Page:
OK… now get this. Fluorocarbon leaders are not always invisible in water. Why not? Well… this premise will only work if the water is perfectly clean and clear. Clear water has an IOR of 1.33... dirty water does not. The IOR of water will change if it’s off color or unclear from sediments. The speed of light will slow down in this unclear water and so the refractive properties will change as well. Now the fluorocarbon leader becomes visible because of the two different IOR’s. When this happens you can easily get leader flash from the light. Any time a light ray enters a material that is more or less dense than from which it came there will be refraction and reflection of light.

    We all know that occasionally cameras will pick things that human eye will not normally see. Certain lens aberrations will cause reflections, halos, streaks of light etc. I'm not saying this is the case with this video... but its certainly something to keep in mind. I’m not sure what Davy used but I’m sure he can shed some “light” on the subject.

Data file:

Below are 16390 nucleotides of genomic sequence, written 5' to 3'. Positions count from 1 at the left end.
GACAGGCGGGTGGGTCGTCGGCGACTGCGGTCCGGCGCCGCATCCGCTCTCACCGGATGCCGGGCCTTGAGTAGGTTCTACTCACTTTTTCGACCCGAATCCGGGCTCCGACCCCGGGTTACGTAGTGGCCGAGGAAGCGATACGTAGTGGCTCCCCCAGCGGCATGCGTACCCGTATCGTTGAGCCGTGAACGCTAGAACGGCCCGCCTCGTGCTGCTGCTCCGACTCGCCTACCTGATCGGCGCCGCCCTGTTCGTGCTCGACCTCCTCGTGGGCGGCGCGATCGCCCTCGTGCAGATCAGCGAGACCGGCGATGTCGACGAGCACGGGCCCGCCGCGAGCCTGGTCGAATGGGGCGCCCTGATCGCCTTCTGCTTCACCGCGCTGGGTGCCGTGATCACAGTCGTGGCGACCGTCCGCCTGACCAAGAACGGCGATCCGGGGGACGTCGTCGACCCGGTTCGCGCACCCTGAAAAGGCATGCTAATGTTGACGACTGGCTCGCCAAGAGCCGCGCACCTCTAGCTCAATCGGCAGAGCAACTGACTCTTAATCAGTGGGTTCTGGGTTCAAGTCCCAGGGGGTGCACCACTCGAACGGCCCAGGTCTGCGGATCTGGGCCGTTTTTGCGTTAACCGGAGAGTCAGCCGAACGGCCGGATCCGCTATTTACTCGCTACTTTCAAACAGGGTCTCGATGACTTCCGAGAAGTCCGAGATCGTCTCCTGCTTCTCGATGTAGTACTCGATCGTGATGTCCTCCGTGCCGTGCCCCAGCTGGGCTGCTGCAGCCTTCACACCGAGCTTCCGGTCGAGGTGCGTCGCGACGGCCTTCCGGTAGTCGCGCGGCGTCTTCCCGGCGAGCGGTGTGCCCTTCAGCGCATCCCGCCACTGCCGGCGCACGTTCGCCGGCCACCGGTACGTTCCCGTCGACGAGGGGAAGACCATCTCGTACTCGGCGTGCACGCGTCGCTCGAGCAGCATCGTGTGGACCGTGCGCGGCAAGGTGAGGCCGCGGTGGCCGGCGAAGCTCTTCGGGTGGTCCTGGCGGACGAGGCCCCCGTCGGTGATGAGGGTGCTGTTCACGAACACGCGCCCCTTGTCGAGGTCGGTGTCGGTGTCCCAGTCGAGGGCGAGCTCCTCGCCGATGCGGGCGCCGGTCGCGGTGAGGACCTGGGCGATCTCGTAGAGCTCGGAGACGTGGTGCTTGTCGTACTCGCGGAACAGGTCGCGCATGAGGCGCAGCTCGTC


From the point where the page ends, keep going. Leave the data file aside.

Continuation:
3. #3
    Join Date
    Feb 2005
    South Texas

    Default Re: tippet "flash"

    Great insights Steve. Just to clarify, the water did have a good bit of schmutz floating around in it, but it didn't look very "stained".

    I'd rather hunt fish than bait deer any day.

  4. Exclamation Re: tippet "flash"

    OK, Guys,

    Couple of issues here that are worth further discussion, in fact one of those issues l got into a heated argument with this past Saturday evening with a number of individuals.

    The way we filmed the underwater shots was with a camera lens which was adapted to a long pole. The lens looks like a microphone, and in order to see what the lens sees you wear headgear that shows you the image which is of course also recorded on tape at that time.